Michael Moore Blames Democrats for Not Abolishing Electoral College in 2000

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Michael Moore

The documentary filmmaker also blamed the media for putting more importance on being entertaining than on delivering facts and news.

Michael Moore presented the Italian premiere of his new film, Fahrenheit 11/9, about the current state of American politics, at the Rome Film Festival on Saturday. Earlier in the week, he met briefly with Pope Francis, at the Vatican's weekly public address.

The Oscar-winning documentary filmmaker engaged in a "Close Encounter" conversation with the festival audience, where he compared Donald Trump's America to the current government in Italy, which now has far-right, anti-immigration Lega Nord's Matteo Salvini and the populist Five Star Movement's Luigi Di Maio serving as deputy prime ministers.

Moore was surprised to be asked if having Trump as president makes him miss George W. Bush.

"We will always, always, always hold George W. Bush responsible for war crimes for invading Iraq, a country that did nothing to us," said Moore. "He's a criminal and I think there's a reason why he and Cheney stay away from Europe because they're afraid of being arrested."

Referring to them as "these two disasters," Moore spoke of the similarities of Bush and Trump coming to power. "Bush and Trump both lost the election. Both got the least number of votes. Al Gore won by a half a million votes. Hillary Clinton won by 3 million votes," he said. "If we were a democracy, they should have been the presidents."

"The left, the Democrats, the liberals after Gore was denied the White House, should have fought to remove that clause of the Constitution that allows the loser to sit in the White House," he said. "We should have done that 16 years ago."

Moore also said the popular narrative of Trump winning the working class vote in 2016 is wrong. "A better way to put it is he won the white vote," he said.

"What you need to understand about the U.S. now, is that it is changing very quickly. Right now a little over two-thirds of the country who are eligible to vote, are either women, people of color, or young adults between 18-35. That's the majority of America right now," he said.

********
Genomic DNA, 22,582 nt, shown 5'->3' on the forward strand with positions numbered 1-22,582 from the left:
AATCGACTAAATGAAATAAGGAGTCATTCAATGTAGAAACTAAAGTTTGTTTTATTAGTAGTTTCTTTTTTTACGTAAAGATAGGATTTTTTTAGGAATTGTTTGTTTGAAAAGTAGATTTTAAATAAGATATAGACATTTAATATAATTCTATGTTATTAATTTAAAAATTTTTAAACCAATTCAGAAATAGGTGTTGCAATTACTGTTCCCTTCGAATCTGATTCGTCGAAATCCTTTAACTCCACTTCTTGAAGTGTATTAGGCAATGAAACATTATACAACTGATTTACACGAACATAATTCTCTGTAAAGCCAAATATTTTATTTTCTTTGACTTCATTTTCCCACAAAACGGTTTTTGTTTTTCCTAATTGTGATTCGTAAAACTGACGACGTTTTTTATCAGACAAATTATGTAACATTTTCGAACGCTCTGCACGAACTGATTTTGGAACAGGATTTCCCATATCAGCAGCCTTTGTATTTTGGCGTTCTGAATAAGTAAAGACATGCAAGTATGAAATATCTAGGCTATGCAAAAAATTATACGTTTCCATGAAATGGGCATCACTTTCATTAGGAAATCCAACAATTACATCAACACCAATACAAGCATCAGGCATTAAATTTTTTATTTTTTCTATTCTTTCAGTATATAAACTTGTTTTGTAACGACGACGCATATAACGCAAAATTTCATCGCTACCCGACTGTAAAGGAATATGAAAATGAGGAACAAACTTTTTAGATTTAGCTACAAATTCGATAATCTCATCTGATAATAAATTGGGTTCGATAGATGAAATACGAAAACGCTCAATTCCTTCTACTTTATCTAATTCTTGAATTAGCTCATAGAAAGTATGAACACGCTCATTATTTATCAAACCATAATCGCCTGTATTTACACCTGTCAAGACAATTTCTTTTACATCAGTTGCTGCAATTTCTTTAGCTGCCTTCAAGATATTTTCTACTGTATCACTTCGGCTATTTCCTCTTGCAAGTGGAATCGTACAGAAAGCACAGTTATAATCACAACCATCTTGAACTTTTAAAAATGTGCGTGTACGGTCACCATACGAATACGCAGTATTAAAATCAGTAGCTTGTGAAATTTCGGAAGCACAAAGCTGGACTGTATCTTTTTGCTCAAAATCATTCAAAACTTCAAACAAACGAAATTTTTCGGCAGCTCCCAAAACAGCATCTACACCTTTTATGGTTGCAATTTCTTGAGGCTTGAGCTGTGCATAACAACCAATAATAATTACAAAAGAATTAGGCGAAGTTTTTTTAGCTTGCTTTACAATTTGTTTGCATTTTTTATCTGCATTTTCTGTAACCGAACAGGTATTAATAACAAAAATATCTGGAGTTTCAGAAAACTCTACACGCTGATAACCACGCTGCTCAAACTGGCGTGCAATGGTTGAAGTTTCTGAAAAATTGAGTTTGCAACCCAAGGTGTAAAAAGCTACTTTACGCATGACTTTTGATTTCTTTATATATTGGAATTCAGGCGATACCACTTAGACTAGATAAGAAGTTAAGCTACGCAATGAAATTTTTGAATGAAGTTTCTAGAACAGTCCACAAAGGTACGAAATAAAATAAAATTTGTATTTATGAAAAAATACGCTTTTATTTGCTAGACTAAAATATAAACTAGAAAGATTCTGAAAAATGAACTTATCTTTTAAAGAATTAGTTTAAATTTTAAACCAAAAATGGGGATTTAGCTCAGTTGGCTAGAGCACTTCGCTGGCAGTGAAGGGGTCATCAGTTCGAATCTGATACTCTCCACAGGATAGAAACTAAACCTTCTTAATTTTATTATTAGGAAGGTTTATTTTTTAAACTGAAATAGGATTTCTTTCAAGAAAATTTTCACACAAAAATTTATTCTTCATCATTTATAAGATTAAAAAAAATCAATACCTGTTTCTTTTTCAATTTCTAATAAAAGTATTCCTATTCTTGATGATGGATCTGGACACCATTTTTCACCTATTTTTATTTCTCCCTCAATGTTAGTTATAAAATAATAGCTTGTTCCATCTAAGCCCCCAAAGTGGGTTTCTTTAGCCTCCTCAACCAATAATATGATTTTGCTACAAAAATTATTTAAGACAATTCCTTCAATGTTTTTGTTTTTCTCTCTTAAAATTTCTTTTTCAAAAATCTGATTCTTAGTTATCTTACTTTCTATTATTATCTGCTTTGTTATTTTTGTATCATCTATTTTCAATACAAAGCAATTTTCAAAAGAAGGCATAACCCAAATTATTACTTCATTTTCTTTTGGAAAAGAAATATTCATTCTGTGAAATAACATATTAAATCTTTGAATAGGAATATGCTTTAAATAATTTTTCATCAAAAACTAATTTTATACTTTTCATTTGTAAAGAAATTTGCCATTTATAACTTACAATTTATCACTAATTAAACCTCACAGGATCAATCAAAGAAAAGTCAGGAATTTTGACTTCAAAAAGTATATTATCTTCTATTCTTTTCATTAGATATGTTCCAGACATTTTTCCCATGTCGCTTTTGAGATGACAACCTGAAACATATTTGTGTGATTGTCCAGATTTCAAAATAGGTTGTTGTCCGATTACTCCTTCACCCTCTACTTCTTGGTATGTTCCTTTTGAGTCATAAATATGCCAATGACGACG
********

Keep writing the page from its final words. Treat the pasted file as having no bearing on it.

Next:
"And they will determine the direction of the country," he continued, without referencing the fact that only a little more than half of eligible voters came out to polls in 2016. "These are the last days of the dying dinosaur, the old white man who has been making the decisions since the beginning of our time."

Moore also blamed the media for "dumbing down" America by turning news into entertainment. "If you allow rich corporations to buy up and control most of the media, and then put things on the media that are intended to appeal to the stupidity that's in all of us, you will have a dumbed-down nation," he said.

He referenced schools and libraries in America closing, and said those who are lucky to get a college education most likely will be in debt until their 40s. "The more you dumb [America] down," he said, "the more likely you are to end up with a Donald Trump."

"I don't know if that's the explanation with how you ended up with [Former Prime Minister Silvio] Berlusconi, and now Salvini, but there must be an explanation here in Italy, because you can't be that stupid," said Moore.

"The dumb act that [Trump] puts on, a lot of that is a pretend thing that he's doing," he said. "I think that once the nation is already dumbed down, it's easy for him to play the dumb act, and it's entertaining."

Moore said he could see the same thing in Italy after a few days of watching local television, even though he could not understand the language. "People seem to be entertained by Salvini and Di Maio," he said. "There's nothing entertaining about them. They are hoping that people don't see through the con game that they're perpetrating on the Italian people."

"The left should not allow this to happen," said Moore. "The left in America, and in [Italy] I presume, thought that the best way to win was 'don't sound too left.' Try to sound more to the center, more to the right. 'That's how we're going to win.'"

"They thought the way we're going to win is 'don't sound too socialist,'" he said. "And I think that's been part of the downfall. And compromise, compromise, compromise. That's what the Democratic party does in the United States."

Of Republican leaders, Moore said, "When they make an idiotic statement, they're proud of themselves." He also referenced George W. Bush bragging about being a "C" student to say to Americans, "I'm just like you." Moore said his father, a factory worker, was proud of the fact that JFK was a smart man, that they could elect someone with a higher intellect who "could make the country better."

"We need to get the party back in our hands, and away from the political hacks," said Moore, saying that there is energy in both the U.S. and in Italy, but a lack of leadership to "fight the right wing."

Moore applauded Italy's tradition of satire and political humor and said it is a powerful weapon to show people "how ridiculous these individuals are."

"Change can occur very quickly in a democracy," he said, referencing Hitler's rise to power in Germany, "because there is no self-correcting mechanism in democracy."

"Literally, someone like Trump or Salvini can get behind the wheel of the car of democracy, and drive it right off the cliff, and that's what I'm warning against here," concluded Moore. "We could be in the last days of democracy as we know it, and we need to fight against that as much as possible."